Difference between revisions of "TrueCrypt"

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Add the module to /etc/modules-load.d/:
 
Add the module to /etc/modules-load.d/:
 
  # tee /etc/modules-load.d/truecrypt.conf <<< "truecrypt"
 
  # tee /etc/modules-load.d/truecrypt.conf <<< "truecrypt"
 +
 +
This didn't work for me (module truecrypt seems to be non-existent now), but adding "loop" module worked
 +
# tee /etc/modules-load.d/truecrypt.conf <<< "loop"
  
 
{{Note|It does not appear that loading a module applies with TrueCrypt 7.1a, the current version in Arch as of 4/19/2013. The above advice may be outdated with respect to the module, however it is still important to enable '''FUSE''', '''loop''' and your encryption algorithm (e.g. '''AES''', '''XTS''', '''SHA512''') in custom kernels.
 
{{Note|It does not appear that loading a module applies with TrueCrypt 7.1a, the current version in Arch as of 4/19/2013. The above advice may be outdated with respect to the module, however it is still important to enable '''FUSE''', '''loop''' and your encryption algorithm (e.g. '''AES''', '''XTS''', '''SHA512''') in custom kernels.

Revision as of 04:29, 19 June 2013

Template:Article summary start Template:Article summary text Template:Article summary heading Template:Article summary wiki Template:Article summary wiki Template:Article summary end TrueCrypt is a free open source on-the-fly encryption (OTFE) program. Some of its features are:

  • Virtual encrypted disks within files that can be mounted as real disks.
  • Encryption of an entire hard disk partition or a storage device/medium.
  • All encryption algorithms use the LRW mode of operation, which is more secure than CBC mode with predictable initialization vectors for storage encryption.
  • "Hidden volumes" within a normal "outer" encrypted volume. A hidden volume can not be distinguished from random data without access to a passphrase and/or keyfile.

For more details on how TrueCrypt compares to other disk encryption solution, see Disk Encryption#Comparison table.

Installation

Install truecrypt from the official repositories. If you use any kernel other than linux install the corresponding kernel module.

If you are using truecrypt to encrypt a virtual filesystem (e.g. a file), the module will be automatically loaded whenever you run the truecrypt command. Add it to the MODULES array in /etc/rc.conf.

If you are using truecrypt to encrypt a physical device (e.g. a hard disk or usb drive), you will likely want to load the module during the boot sequence:

Add the module to /etc/modules-load.d/:

# tee /etc/modules-load.d/truecrypt.conf <<< "truecrypt"

This didn't work for me (module truecrypt seems to be non-existent now), but adding "loop" module worked

# tee /etc/modules-load.d/truecrypt.conf <<< "loop"
Note: It does not appear that loading a module applies with TrueCrypt 7.1a, the current version in Arch as of 4/19/2013. The above advice may be outdated with respect to the module, however it is still important to enable FUSE, loop and your encryption algorithm (e.g. AES, XTS, SHA512) in custom kernels. If you only want to open and access an existing truecrypt container, this can also be done with cryptsetup i.e. without installing Truecrypt.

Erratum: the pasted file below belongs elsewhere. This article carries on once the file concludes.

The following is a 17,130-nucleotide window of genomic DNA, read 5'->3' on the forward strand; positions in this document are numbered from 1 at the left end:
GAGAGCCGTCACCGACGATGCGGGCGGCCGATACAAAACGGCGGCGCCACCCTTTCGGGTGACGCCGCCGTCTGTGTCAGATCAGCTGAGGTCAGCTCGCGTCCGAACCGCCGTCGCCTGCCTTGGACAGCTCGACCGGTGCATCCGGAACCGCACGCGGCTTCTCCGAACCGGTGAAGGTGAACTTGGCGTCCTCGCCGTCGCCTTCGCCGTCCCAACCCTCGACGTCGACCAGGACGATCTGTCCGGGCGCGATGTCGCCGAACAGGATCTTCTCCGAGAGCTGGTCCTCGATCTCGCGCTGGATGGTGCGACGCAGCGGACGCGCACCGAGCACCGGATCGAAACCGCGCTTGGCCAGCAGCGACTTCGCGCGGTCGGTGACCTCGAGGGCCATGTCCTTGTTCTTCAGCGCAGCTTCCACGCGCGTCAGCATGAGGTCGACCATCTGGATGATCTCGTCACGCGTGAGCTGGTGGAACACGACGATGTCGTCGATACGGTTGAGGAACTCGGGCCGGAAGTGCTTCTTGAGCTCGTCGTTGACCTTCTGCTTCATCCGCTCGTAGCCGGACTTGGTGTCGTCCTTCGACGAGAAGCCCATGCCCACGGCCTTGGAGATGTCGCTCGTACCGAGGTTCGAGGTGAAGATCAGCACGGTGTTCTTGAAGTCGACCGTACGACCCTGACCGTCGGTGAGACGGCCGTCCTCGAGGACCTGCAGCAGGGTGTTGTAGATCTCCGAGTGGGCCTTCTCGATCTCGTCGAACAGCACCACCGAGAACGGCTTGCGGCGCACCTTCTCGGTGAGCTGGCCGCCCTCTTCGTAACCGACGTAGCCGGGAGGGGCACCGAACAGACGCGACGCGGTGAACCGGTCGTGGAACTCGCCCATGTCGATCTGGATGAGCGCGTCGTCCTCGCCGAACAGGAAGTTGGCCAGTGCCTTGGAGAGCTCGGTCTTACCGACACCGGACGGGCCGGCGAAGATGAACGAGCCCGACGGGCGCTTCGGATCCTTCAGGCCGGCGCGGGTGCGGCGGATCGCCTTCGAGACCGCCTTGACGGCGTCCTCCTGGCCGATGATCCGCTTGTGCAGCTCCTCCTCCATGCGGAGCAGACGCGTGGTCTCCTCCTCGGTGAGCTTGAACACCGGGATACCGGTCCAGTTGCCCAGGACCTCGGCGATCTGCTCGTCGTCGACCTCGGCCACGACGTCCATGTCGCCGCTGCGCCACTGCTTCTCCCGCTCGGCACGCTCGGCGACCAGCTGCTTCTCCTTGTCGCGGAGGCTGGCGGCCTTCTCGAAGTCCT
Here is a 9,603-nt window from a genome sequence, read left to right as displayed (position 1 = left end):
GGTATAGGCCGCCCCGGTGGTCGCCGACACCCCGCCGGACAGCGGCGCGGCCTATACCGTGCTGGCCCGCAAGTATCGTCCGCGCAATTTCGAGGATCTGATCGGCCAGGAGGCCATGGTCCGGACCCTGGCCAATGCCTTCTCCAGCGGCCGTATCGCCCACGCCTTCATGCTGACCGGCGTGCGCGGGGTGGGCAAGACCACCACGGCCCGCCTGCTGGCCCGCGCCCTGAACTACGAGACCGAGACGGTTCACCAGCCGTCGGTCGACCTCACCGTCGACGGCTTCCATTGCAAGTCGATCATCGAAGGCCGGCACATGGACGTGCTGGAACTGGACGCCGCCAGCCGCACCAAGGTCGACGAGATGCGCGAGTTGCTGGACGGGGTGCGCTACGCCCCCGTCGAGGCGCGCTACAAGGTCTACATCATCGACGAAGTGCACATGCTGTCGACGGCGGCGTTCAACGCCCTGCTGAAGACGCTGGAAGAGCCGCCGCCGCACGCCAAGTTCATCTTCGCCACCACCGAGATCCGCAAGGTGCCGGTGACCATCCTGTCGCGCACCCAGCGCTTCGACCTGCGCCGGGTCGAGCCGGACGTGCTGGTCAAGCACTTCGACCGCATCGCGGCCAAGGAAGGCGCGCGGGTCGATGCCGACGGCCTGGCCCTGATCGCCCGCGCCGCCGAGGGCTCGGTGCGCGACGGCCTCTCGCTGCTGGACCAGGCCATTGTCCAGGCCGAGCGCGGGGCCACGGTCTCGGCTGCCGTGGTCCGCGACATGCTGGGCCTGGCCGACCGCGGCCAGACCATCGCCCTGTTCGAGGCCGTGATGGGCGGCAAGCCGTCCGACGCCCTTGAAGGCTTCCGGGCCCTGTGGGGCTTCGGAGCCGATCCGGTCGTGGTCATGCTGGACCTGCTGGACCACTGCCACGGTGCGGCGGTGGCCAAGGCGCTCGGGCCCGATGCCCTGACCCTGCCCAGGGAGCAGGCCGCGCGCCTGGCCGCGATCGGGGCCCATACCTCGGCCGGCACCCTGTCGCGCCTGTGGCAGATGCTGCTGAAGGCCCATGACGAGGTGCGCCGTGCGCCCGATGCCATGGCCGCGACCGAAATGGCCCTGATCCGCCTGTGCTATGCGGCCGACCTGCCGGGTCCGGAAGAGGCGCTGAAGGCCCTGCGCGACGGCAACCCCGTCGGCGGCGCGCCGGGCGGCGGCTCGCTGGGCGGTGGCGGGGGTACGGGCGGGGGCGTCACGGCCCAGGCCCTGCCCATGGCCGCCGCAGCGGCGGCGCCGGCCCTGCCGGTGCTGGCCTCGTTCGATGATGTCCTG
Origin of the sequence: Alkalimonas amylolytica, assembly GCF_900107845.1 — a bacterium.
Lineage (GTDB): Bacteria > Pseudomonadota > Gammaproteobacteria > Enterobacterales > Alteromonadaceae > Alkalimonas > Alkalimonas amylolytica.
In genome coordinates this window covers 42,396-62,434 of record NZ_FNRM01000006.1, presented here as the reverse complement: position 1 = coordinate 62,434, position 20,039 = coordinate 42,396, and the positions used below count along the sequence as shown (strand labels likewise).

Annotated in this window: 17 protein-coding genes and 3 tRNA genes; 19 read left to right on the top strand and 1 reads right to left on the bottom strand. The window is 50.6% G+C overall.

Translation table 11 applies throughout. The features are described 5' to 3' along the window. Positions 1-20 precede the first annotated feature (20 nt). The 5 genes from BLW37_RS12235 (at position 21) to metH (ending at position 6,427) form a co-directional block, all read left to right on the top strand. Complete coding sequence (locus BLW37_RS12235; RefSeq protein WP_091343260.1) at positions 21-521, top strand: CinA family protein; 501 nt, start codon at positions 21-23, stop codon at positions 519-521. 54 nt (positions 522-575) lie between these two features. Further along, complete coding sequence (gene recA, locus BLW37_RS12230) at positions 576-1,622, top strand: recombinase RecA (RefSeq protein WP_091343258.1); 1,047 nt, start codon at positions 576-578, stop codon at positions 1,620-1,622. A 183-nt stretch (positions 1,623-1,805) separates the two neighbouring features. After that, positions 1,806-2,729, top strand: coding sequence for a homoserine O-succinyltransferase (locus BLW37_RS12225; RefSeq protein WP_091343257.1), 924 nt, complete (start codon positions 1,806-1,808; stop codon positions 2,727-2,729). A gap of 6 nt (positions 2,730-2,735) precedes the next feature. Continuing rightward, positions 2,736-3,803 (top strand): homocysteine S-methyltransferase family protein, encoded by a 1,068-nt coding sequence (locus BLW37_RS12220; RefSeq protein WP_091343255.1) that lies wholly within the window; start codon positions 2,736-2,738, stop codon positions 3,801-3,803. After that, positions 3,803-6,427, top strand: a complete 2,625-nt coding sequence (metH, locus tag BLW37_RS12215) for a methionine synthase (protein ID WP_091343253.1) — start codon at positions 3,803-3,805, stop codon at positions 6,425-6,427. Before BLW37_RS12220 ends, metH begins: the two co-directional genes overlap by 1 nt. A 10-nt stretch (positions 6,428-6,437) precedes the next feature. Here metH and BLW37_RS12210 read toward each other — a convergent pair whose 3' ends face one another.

Encrypting a file as a virtual volume

The following instructions will create a file that will act as a virtual filesystem, allowing you to mount it and store files within the encrypted file. This is a convenient way to store sensitive information, such as financial data or passwords, in a single file that can be accessed from Linux, Windows, or Macs.

To create a new truecrypt file interactively, type the following in a terminal:

$ truecrypt -t -c

Follow the instructions, choosing the default values unless you know what you are doing:

Volume type:
 1) Normal
 2) Hidden
Select [1]: 1
Enter file or device path for new volume: /home/user/myEncryptedFile.tc
Enter volume size (bytes - size/sizeK/sizeM/sizeG): 32M
Encryption algorithm:
 1) AES
 2) Blowfish
 3) CAST5
 4) Serpent
 5) Triple DES
 6) Twofish
 7) AES-Twofish
 8) AES-Twofish-Serpent
 9) Serpent-AES
10) Serpent-Twofish-AES
11) Twofish-Serpent
Select [1]: 1
Hash algorithm:
 1) RIPEMD-160
 2) SHA-1
 3) Whirlpool
Select [1]: 1  

Filesystem:

1) None
2) FAT
3) Linux Ext2
4) Linux Ext3
5) Linux Ext4

Select [2]:

Enter password for new volume '/home/user/myEncryptedFile.tc': *****************************
Re-enter password: *****************************
Enter keyfile path [none]: 
Please type at least 320 randomly chosen characters and then press Enter:
Done: 32.00 MB  Speed: 10.76 MB/s  Left: 0:00:00  
Volume created.

You can now mount the new encrypted file to a previously-created directory:

$ truecrypt -t /home/user/myEncryptedFile.tc /home/user/myEncryptedFileFolder
Note: Truecrypt requires root privileges and as such, running the above command as a user will attempt to use sudo for authentication. To work with files as a regular user, please seeMount volumes as a normal user.

Once mounted, you can copy or create new files within the encrypted directory as if it was any normal directory. When you are you ready to re-encrypt the contents and unmount the directory, run:

$ truecrypt -t -d